What is it?
Whiplash is a neck injury which occurs when the head and neck are abruptly thrust in alternating directions. This commonly occurs after a motor vehicle accident.

How does it occur?
The head and neck are moved unexpectedly in different directions. The classic example of a whiplash injury is a motor vehicle accident. The neck and head are quickly moved in one direction then another. This will open and close the disc spaces and the small facet joints, stretch ligaments and muscles. This can result in injuries to these structures.

What are the symptoms?
Whiplash can produce neck pain, muscle pain, radicular pain, decreased and painful neck movement. If a disc is involved and is irritating or putting pressure on a nerve, this can result in arm pain, weakness and numbness.

How is it evaluated?
Whiplash is evaluated with a history and physical examination. X-rays of the neck are often performed to be sure no bones are broken or dislocated. If symptoms persist, an MRI of the cervical spine may be ordered. In chronic whiplash, facet joint injections and evaluation is performed.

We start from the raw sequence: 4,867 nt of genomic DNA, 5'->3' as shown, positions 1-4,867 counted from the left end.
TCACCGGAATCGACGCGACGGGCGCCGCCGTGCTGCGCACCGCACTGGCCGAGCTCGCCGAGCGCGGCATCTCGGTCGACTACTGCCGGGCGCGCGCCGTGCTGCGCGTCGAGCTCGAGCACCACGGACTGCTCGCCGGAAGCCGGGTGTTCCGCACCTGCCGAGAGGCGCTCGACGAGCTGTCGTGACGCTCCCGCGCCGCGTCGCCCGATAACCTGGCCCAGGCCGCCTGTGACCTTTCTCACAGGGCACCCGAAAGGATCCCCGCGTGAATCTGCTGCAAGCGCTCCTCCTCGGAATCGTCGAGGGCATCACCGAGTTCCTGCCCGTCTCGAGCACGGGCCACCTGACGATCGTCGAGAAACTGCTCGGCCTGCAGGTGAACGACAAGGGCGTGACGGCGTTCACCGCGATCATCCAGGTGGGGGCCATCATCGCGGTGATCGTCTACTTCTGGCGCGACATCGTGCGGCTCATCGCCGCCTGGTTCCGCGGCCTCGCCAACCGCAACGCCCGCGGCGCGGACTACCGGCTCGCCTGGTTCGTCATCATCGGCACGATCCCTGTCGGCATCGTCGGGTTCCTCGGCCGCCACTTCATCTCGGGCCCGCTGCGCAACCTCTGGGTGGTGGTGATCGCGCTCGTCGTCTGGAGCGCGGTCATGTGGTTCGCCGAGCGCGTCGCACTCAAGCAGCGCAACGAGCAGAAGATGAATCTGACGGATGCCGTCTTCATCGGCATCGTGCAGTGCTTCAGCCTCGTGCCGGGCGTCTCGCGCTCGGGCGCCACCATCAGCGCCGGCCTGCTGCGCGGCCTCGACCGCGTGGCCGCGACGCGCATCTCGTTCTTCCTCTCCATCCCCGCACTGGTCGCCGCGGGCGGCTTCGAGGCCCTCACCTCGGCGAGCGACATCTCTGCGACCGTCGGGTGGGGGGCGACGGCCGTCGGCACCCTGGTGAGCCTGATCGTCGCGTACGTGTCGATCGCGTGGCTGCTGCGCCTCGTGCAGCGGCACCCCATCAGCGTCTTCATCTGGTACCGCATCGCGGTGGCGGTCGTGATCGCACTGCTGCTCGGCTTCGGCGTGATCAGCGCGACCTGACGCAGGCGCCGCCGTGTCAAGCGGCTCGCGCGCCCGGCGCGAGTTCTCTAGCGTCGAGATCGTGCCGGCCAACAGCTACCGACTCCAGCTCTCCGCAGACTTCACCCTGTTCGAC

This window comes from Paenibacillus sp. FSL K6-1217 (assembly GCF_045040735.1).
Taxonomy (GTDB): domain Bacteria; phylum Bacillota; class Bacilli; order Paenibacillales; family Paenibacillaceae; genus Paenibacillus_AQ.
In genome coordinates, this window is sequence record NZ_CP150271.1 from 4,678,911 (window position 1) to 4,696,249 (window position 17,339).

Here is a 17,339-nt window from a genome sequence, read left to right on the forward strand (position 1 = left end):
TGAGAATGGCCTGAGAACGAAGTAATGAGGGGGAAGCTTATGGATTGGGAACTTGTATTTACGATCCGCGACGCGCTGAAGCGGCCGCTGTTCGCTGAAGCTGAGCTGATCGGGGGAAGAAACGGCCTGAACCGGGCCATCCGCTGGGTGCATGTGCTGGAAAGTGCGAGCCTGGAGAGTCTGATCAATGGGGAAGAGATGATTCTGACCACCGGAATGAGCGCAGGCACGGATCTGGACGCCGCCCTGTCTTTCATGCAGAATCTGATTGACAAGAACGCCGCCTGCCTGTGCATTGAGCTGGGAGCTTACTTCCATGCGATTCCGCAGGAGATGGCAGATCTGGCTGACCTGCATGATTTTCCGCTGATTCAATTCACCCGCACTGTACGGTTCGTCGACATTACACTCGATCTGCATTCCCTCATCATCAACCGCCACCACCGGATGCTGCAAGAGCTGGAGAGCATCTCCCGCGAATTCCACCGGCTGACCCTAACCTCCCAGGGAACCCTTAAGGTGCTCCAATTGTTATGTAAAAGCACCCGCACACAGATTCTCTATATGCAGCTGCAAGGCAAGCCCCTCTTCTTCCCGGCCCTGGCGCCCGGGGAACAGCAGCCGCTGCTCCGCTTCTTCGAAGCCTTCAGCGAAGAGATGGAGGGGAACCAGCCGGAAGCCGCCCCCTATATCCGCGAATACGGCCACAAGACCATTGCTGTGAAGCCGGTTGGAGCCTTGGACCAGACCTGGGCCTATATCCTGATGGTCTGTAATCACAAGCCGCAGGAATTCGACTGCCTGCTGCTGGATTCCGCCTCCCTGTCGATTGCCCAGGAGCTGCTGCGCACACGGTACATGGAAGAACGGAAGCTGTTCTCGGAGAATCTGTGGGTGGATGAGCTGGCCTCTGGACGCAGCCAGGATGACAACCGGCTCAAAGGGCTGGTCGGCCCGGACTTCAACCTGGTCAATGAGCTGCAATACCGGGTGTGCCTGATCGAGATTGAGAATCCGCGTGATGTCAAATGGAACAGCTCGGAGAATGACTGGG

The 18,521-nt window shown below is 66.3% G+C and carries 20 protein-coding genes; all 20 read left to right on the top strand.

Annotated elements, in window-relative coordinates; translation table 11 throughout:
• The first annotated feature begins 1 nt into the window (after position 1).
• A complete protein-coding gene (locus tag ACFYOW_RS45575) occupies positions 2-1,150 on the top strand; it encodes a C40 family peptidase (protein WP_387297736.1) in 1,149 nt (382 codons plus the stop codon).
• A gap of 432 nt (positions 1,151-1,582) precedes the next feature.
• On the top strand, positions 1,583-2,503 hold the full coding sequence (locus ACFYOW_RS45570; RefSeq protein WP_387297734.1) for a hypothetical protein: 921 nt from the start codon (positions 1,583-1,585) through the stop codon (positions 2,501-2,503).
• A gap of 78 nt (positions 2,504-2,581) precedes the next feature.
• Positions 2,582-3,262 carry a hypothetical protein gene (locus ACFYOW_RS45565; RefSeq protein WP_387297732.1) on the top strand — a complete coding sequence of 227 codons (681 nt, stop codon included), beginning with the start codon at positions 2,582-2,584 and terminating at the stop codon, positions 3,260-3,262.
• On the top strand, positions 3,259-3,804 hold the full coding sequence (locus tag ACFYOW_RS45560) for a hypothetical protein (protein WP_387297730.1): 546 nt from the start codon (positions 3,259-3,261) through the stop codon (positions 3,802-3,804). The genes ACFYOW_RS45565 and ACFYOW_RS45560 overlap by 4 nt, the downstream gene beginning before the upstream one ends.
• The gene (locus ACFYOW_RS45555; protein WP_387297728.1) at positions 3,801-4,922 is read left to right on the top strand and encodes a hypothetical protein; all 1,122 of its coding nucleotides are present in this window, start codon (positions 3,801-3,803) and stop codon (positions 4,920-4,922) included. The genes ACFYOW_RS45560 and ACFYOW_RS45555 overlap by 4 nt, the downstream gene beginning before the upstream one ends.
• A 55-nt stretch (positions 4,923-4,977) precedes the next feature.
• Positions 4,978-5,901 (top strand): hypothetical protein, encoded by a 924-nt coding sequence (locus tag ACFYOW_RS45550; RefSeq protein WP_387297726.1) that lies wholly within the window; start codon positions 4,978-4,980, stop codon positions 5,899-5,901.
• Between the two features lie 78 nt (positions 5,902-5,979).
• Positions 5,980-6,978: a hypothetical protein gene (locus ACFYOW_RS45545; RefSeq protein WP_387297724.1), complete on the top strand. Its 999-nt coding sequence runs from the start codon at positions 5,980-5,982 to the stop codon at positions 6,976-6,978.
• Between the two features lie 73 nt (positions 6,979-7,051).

How is it treated?
Medications such as non-steroidal anti-inflammatories and muscle relaxers are uses. Physical therapy is important to help keep and improve neck range of motion and strength and to decrease pain and disability. If there is a significant component of muscle or myofascial pain, trigger point injections may be helpful. If the symptoms persist, evaluation of the facet joint with facet joint injections or medial branch blocks will help determine if these structures are causing the pain. If needed, medial branch radiofrequency ablation may be helpful to reduce the ongoing pain and symptoms.

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